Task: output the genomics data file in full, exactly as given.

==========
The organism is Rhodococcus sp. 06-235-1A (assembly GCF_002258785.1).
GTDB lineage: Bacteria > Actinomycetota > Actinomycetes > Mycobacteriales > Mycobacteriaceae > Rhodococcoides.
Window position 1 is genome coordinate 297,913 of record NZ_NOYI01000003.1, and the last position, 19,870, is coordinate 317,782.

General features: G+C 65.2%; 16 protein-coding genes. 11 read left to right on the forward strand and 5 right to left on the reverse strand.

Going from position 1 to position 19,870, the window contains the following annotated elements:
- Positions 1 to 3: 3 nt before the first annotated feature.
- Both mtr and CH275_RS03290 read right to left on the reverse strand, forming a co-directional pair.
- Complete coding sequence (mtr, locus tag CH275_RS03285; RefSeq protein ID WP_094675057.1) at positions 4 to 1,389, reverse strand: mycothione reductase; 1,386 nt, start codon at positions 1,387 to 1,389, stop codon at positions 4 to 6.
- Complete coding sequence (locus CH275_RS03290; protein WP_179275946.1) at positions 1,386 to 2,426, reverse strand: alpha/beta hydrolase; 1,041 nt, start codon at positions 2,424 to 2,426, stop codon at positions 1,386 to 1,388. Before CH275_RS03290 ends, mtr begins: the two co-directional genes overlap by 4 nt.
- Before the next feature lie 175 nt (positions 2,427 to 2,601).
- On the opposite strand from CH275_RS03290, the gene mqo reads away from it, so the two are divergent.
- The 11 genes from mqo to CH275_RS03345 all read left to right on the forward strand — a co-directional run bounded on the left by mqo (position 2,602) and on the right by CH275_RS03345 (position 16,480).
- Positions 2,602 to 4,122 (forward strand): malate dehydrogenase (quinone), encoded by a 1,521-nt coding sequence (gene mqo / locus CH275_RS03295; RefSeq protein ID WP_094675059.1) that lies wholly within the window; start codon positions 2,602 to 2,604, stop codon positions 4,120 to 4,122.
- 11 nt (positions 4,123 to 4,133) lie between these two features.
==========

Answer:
The organism is Rhodococcus sp. 06-235-1A (assembly GCF_002258785.1).
GTDB lineage: Bacteria > Actinomycetota > Actinomycetes > Mycobacteriales > Mycobacteriaceae > Rhodococcoides.
Window position 1 is genome coordinate 297,913 of record NZ_NOYI01000003.1, and the last position, 19,870, is coordinate 317,782.

General features: G+C 65.2%; 16 protein-coding genes. 11 read left to right on the forward strand and 5 right to left on the reverse strand.

Going from position 1 to position 19,870, the window contains the following annotated elements:
- Positions 1 to 3: 3 nt before the first annotated feature.
- Both mtr and CH275_RS03290 read right to left on the reverse strand, forming a co-directional pair.
- Complete coding sequence (mtr, locus tag CH275_RS03285; RefSeq protein ID WP_094675057.1) at positions 4 to 1,389, reverse strand: mycothione reductase; 1,386 nt, start codon at positions 1,387 to 1,389, stop codon at positions 4 to 6.
- Complete coding sequence (locus CH275_RS03290; protein WP_179275946.1) at positions 1,386 to 2,426, reverse strand: alpha/beta hydrolase; 1,041 nt, start codon at positions 2,424 to 2,426, stop codon at positions 1,386 to 1,388. Before CH275_RS03290 ends, mtr begins: the two co-directional genes overlap by 4 nt.
- Before the next feature lie 175 nt (positions 2,427 to 2,601).
- On the opposite strand from CH275_RS03290, the gene mqo reads away from it, so the two are divergent.
- The 11 genes from mqo to CH275_RS03345 all read left to right on the forward strand — a co-directional run bounded on the left by mqo (position 2,602) and on the right by CH275_RS03345 (position 16,480).
- Positions 2,602 to 4,122 (forward strand): malate dehydrogenase (quinone), encoded by a 1,521-nt coding sequence (gene mqo / locus CH275_RS03295; RefSeq protein ID WP_094675059.1) that lies wholly within the window; start codon positions 2,602 to 2,604, stop codon positions 4,120 to 4,122.
- 11 nt (positions 4,123 to 4,133) lie between these two features.